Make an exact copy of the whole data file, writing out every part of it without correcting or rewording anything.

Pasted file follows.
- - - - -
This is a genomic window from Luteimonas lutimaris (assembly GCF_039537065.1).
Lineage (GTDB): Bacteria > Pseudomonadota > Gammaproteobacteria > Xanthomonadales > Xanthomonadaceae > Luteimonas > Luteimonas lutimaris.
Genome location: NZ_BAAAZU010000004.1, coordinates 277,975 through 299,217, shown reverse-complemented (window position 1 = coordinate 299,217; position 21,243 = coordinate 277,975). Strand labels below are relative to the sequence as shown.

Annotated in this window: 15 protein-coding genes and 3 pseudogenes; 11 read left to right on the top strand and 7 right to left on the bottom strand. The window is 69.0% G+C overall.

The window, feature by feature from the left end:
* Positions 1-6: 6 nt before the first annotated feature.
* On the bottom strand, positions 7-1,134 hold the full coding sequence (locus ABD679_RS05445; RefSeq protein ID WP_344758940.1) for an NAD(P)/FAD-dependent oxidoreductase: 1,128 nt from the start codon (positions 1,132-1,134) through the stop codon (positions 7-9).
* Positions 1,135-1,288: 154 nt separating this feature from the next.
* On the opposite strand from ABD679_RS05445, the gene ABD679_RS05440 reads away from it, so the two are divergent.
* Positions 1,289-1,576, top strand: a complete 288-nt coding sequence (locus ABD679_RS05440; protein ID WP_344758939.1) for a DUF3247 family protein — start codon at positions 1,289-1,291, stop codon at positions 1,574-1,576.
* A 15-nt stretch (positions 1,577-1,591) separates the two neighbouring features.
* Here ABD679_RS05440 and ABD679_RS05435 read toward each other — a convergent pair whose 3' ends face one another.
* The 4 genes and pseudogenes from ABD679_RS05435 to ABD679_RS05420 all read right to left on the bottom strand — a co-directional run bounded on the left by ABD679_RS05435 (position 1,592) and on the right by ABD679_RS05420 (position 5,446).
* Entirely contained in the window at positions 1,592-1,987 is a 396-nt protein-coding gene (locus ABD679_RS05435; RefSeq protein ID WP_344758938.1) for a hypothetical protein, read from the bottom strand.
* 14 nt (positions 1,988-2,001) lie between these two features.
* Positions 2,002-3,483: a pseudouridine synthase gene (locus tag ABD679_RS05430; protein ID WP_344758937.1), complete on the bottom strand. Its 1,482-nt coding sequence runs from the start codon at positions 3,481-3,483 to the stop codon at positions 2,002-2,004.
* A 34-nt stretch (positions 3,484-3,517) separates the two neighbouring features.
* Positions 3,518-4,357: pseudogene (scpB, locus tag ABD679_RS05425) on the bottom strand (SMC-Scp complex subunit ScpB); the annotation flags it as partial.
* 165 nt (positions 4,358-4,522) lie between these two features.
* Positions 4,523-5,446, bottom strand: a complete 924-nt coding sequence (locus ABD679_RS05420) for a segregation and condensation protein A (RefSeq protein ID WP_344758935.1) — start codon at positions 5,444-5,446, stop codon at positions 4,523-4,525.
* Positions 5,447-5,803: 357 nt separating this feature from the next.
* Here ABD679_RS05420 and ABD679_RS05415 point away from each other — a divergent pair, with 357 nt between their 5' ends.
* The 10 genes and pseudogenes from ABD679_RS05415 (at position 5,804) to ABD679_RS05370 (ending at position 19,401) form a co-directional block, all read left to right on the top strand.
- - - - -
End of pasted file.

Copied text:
This is a genomic window from Luteimonas lutimaris (assembly GCF_039537065.1).
Lineage (GTDB): Bacteria > Pseudomonadota > Gammaproteobacteria > Xanthomonadales > Xanthomonadaceae > Luteimonas > Luteimonas lutimaris.
Genome location: NZ_BAAAZU010000004.1, coordinates 277,975 through 299,217, shown reverse-complemented (window position 1 = coordinate 299,217; position 21,243 = coordinate 277,975). Strand labels below are relative to the sequence as shown.

Annotated in this window: 15 protein-coding genes and 3 pseudogenes; 11 read left to right on the top strand and 7 right to left on the bottom strand. The window is 69.0% G+C overall.

The window, feature by feature from the left end:
* Positions 1-6: 6 nt before the first annotated feature.
* On the bottom strand, positions 7-1,134 hold the full coding sequence (locus ABD679_RS05445; RefSeq protein ID WP_344758940.1) for an NAD(P)/FAD-dependent oxidoreductase: 1,128 nt from the start codon (positions 1,132-1,134) through the stop codon (positions 7-9).
* Positions 1,135-1,288: 154 nt separating this feature from the next.
* On the opposite strand from ABD679_RS05445, the gene ABD679_RS05440 reads away from it, so the two are divergent.
* Positions 1,289-1,576, top strand: a complete 288-nt coding sequence (locus ABD679_RS05440; protein ID WP_344758939.1) for a DUF3247 family protein — start codon at positions 1,289-1,291, stop codon at positions 1,574-1,576.
* A 15-nt stretch (positions 1,577-1,591) separates the two neighbouring features.
* Here ABD679_RS05440 and ABD679_RS05435 read toward each other — a convergent pair whose 3' ends face one another.
* The 4 genes and pseudogenes from ABD679_RS05435 to ABD679_RS05420 all read right to left on the bottom strand — a co-directional run bounded on the left by ABD679_RS05435 (position 1,592) and on the right by ABD679_RS05420 (position 5,446).
* Entirely contained in the window at positions 1,592-1,987 is a 396-nt protein-coding gene (locus ABD679_RS05435; RefSeq protein ID WP_344758938.1) for a hypothetical protein, read from the bottom strand.
* 14 nt (positions 1,988-2,001) lie between these two features.
* Positions 2,002-3,483: a pseudouridine synthase gene (locus tag ABD679_RS05430; protein ID WP_344758937.1), complete on the bottom strand. Its 1,482-nt coding sequence runs from the start codon at positions 3,481-3,483 to the stop codon at positions 2,002-2,004.
* A 34-nt stretch (positions 3,484-3,517) separates the two neighbouring features.
* Positions 3,518-4,357: pseudogene (scpB, locus tag ABD679_RS05425) on the bottom strand (SMC-Scp complex subunit ScpB); the annotation flags it as partial.
* 165 nt (positions 4,358-4,522) lie between these two features.
* Positions 4,523-5,446, bottom strand: a complete 924-nt coding sequence (locus ABD679_RS05420) for a segregation and condensation protein A (RefSeq protein ID WP_344758935.1) — start codon at positions 5,444-5,446, stop codon at positions 4,523-4,525.
* Positions 5,447-5,803: 357 nt separating this feature from the next.
* Here ABD679_RS05420 and ABD679_RS05415 point away from each other — a divergent pair, with 357 nt between their 5' ends.
* The 10 genes and pseudogenes from ABD679_RS05415 (at position 5,804) to ABD679_RS05370 (ending at position 19,401) form a co-directional block, all read left to right on the top strand.